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3/19/2017 6:35 am  #1

A Gathering Storm?

U.S. Breaks With Allies Over Trade Issues Amid Trump’s ‘America First’ Vows

BADEN-BADEN, Germany — The United States broke with other large industrial nations over trade on Saturday as the Trump administration rejected concerns among allies about spreading protectionism and made clear that it would seek new approaches to managing global commerce.

At a meeting of finance ministers and central bankers from the Group of 20 industrialized and emerging nations and the European Union, Steven Mnuchin, attending his first major international gathering as Treasury secretary, signaled that American policy would follow the campaign promises made by President Trump to put “America first” and review existing trade agreements to seek better deals for the United States.

As a result, the ministers’ joint statement, normally a study in blandness, became an unlikely focus of controversy here. The representatives could agree only on a tortured compromise stating, in effect, that trade is a good thing. Adjectives like “open” were dropped, and the ministers omitted language used in previous communiqués that condemned protectionism, repudiating decades of free trade doctrine.

For Asian and European officials, many of them meeting their Trump administration counterparts for the first time, it was a startling lesson in how Mr. Trump and his team are overturning long-held assumptions about international commerce.

Mr. Mnuchin led off the ministers’ meeting on Friday with a declaration that current trade rules were unfair to the United States, positioning the administration against virtually all the other participants, according to an official who attended the closed session and spoke on the condition of anonymity because of the sensitivity of the talks.

“We thought that it was very important for the communiqué to reflect what we discussed here,” Mr. Mnuchin said at a news conference on Saturday. “The historical language was not relevant.”

At the insistence of the United States, the communiqué also dropped a pledge to observe the Paris accords on climate change. Mr. Mnuchin deflected questions on the issue, saying it was outside his purview.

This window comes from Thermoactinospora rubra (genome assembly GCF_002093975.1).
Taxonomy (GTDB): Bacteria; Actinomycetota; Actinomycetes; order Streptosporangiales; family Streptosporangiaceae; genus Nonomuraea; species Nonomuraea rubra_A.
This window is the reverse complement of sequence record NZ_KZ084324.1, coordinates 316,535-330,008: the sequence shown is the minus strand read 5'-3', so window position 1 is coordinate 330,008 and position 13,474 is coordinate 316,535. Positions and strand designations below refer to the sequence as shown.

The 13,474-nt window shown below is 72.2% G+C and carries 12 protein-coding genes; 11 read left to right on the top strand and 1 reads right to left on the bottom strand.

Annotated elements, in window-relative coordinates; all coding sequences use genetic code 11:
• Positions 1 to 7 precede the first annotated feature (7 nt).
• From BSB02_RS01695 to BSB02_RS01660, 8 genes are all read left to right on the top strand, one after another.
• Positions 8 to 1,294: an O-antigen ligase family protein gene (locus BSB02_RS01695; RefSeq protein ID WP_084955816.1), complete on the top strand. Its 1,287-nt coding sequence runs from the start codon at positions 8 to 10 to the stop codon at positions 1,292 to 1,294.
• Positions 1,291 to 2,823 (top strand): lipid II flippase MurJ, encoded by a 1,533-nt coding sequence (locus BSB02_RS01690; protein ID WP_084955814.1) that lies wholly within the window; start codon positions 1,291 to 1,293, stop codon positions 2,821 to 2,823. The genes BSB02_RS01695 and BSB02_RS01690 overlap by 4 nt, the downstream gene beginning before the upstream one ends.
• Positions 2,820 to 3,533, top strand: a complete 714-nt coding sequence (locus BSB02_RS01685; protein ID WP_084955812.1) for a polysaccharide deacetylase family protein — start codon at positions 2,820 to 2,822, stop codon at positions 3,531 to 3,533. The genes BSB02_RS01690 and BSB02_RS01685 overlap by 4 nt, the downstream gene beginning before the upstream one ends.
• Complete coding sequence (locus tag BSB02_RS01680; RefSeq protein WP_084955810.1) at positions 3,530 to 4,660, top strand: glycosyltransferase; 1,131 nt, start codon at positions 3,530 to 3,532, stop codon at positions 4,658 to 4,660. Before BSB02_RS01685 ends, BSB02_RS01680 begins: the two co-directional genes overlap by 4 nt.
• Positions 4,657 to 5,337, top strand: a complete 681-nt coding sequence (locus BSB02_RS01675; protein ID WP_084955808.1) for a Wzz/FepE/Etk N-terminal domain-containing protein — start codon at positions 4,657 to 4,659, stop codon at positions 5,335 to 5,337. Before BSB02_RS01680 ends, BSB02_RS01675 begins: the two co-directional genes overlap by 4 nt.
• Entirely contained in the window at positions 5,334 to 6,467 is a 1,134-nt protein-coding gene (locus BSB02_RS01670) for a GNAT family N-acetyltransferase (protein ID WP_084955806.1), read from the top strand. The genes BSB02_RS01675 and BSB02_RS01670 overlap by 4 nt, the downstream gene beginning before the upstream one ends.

The American government’s lack of reverence for existing norms and treaties is particularly unsettling to the change-averse Europeans, who are coping with weak economic growth and a surge in populism. The last thing they need is a disruption in commerce with their biggest trading partner.

Some complained privately that the American delegation rode into this stately spa and casino town, where Romans once bathed in the mineral-rich waters, determined to shake up the existing order but without any clear idea of what should replace it.

The disagreement over trade principles was a sharp contrast to the statement issued when the central bankers and finance ministers met in Chengdu, China, last July. “We underscore the role of open trade policies,” the leaders said in the Chengdu communiqué, which used the word “trade” six times. They promised to “resist all forms of protectionism.”

Less than a year ago, such a statement was not questioned. Business leaders on both sides of the Atlantic still hoped for a trade pact between the United States and the European Union that would eliminate already low tariffs and harmonize regulations governing things like vehicle headlights.

Since then, Mr. Trump has pulled out of the Trans-Pacific Partnership negotiated by President Barack Obama, vowed to renegotiate the North American Free Trade Agreement with Mexico and Canada, and criticized the German carmaker BMW for building a factory in Mexico.

The best that the Group of 20 participants could come up with on Saturday was this: “We are working to strengthen the contribution of trade to our economies.”

Mr. Mnuchin argued that the news media’s focus on the language of the communiqué was overblown and said that the discussions in Baden Baden had been congenial. “We were incredibly productive,” he said.

But he also made it clear that the Trump administration had a vastly different view than its recent predecessors. “We believe in free trade,” he said. But he added, “We want to re-examine certain agreements.”

Last edited by Goose (3/19/2017 6:35 am)

We live in a time in which decent and otherwise sensible people are surrendering too easily to the hectoring of morons or extremists. 

3/19/2017 10:55 am  #2

Re: A Gathering Storm?

'America First' Trump Play Opens Door for EU-China Trade Detente

Last edited by tennyson (3/19/2017 10:56 am)

"Do not confuse motion and progress, A rocking horse keeps moving but does not make any progress"

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